The base is plastic finished to look like brushed metal. The little disc-shaped controller plugs into a dedicated mini-USB port and has four programmable buttons, plus menu navigation and a selector at the center. It’s well-designed and makes using the OSD quick and easy. The controller sits nicely in a little nest as pictured, or you can put it on your desk. In fact, it reminds me of the S-switch that comes with the XL2720Z.

If you have the room, the BL3200PT can be rotated to an impressive-looking portrait mode. You also have 25 degrees of tilt, 90 degrees of swivel, and almost six inches of height adjustment. Thanks to the most solid base and upright we’ve ever seen, all of the movements are firm and confident. The panel stays put with no slop or wobble whatsoever.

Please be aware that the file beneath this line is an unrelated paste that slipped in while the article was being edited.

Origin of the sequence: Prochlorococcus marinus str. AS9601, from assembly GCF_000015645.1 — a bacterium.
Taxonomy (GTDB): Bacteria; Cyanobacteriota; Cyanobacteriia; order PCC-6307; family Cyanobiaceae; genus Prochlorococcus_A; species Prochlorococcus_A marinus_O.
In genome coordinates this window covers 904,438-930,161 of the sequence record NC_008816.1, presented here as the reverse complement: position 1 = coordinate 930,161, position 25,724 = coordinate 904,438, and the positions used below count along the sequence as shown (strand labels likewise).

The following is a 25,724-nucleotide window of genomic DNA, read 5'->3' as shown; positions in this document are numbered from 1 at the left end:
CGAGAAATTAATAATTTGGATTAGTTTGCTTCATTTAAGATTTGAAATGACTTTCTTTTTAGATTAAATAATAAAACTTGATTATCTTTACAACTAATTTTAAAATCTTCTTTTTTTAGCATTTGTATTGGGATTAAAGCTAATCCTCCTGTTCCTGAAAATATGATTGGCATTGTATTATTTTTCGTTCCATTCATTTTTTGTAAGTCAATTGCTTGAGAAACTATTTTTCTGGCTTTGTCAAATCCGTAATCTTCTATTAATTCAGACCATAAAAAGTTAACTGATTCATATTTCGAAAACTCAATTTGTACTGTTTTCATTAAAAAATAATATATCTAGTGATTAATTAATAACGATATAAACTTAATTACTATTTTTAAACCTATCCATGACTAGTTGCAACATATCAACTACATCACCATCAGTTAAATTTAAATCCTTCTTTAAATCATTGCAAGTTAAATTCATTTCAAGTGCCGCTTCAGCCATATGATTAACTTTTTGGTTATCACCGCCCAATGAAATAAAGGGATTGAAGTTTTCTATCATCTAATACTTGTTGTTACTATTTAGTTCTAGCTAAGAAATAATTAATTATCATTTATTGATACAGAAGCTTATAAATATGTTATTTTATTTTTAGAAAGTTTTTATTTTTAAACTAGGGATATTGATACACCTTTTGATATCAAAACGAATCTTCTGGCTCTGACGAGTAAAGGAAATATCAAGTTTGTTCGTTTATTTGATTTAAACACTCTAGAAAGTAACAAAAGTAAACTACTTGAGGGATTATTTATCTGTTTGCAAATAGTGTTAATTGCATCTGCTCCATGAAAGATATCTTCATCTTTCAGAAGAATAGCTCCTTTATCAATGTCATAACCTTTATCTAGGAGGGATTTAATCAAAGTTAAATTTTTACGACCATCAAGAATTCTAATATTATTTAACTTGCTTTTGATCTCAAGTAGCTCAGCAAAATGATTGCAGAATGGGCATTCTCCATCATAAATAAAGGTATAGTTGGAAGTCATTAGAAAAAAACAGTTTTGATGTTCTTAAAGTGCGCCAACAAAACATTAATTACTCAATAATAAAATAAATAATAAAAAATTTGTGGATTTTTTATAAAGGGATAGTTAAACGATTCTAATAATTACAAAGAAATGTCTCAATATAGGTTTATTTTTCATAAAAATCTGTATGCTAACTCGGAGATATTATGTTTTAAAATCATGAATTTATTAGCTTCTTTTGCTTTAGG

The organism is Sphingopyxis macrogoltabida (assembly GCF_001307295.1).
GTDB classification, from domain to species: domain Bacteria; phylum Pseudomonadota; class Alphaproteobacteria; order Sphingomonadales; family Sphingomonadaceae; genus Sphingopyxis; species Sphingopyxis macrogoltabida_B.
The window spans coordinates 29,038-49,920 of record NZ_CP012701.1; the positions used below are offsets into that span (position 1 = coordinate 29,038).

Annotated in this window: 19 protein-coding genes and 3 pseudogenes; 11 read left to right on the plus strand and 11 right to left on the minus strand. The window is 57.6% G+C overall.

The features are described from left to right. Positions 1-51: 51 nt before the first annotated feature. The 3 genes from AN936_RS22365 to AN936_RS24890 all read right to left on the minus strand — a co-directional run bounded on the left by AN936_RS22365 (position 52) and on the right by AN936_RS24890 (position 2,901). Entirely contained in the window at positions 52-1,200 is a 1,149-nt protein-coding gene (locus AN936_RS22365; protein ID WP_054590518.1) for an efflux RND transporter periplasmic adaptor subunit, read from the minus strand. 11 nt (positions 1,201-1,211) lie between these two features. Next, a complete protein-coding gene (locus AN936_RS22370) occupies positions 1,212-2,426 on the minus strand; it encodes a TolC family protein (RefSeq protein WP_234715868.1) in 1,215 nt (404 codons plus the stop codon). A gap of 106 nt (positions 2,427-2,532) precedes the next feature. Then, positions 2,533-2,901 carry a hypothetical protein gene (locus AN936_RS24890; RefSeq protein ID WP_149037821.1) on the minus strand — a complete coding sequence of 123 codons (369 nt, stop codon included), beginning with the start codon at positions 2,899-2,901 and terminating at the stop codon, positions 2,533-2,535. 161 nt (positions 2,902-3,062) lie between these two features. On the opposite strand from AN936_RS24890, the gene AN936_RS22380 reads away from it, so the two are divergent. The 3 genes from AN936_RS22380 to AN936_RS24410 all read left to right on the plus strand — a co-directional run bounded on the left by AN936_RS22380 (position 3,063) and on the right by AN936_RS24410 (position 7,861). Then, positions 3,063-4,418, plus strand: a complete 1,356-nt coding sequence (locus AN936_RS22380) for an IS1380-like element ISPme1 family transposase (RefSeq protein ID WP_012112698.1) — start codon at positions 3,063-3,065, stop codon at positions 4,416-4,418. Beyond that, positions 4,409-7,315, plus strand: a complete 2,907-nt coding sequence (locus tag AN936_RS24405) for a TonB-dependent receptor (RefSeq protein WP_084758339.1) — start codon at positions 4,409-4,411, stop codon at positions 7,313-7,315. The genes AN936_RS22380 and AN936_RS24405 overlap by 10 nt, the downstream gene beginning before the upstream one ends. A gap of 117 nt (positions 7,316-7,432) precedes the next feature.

At 2.7 inches thick, the BL3200PT is no deeper than any of the smaller monitors we’ve tested. It won’t quite sit flush on a wall because of the power bulge, but it is slimmer than BenQ's dimensions suggest.

From the back you can see that the vents and speaker grills are located in the bulge, rather than the edges of the panel. The speakers boast a little more power than usual: five watts instead of two. They have a bit more sonic depth, but are still inadequate for serious gaming or movie-watching. Removing the upright reveals a 100 mm VESA mount.